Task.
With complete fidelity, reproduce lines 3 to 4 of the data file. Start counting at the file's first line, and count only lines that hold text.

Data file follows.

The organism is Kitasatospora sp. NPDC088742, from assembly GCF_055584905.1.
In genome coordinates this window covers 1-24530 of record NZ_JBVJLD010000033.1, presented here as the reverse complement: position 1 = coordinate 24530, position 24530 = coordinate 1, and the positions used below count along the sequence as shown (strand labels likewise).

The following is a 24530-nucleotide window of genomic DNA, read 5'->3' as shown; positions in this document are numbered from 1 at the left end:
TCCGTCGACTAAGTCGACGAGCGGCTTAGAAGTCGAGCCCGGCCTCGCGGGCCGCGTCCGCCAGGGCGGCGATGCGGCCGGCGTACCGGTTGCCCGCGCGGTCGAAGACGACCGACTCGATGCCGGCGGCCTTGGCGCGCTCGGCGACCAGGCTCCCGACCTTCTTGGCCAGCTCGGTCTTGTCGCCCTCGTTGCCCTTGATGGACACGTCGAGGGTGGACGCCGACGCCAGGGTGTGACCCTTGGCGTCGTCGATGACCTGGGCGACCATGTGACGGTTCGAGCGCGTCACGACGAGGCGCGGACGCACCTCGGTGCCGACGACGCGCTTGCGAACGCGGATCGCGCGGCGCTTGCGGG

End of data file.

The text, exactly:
The following is a 24530-nucleotide window of genomic DNA, read 5'->3' as shown; positions in this document are numbered from 1 at the left end:
TCCGTCGACTAAGTCGACGAGCGGCTTAGAAGTCGAGCCCGGCCTCGCGGGCCGCGTCCGCCAGGGCGGCGATGCGGCCGGCGTACCGGTTGCCCGCGCGGTCGAAGACGACCGACTCGATGCCGGCGGCCTTGGCGCGCTCGGCGACCAGGCTCCCGACCTTCTTGGCCAGCTCGGTCTTGTCGCCCTCGTTGCCCTTGATGGACACGTCGAGGGTGGACGCCGACGCCAGGGTGTGACCCTTGGCGTCGTCGATGACCTGGGCGACCATGTGACGGTTCGAGCGCGTCACGACGAGGCGCGGACGCACCTCGGTGCCGACGACGCGCTTGCGAACGCGGATCGCGCGGCGCTTGCGGG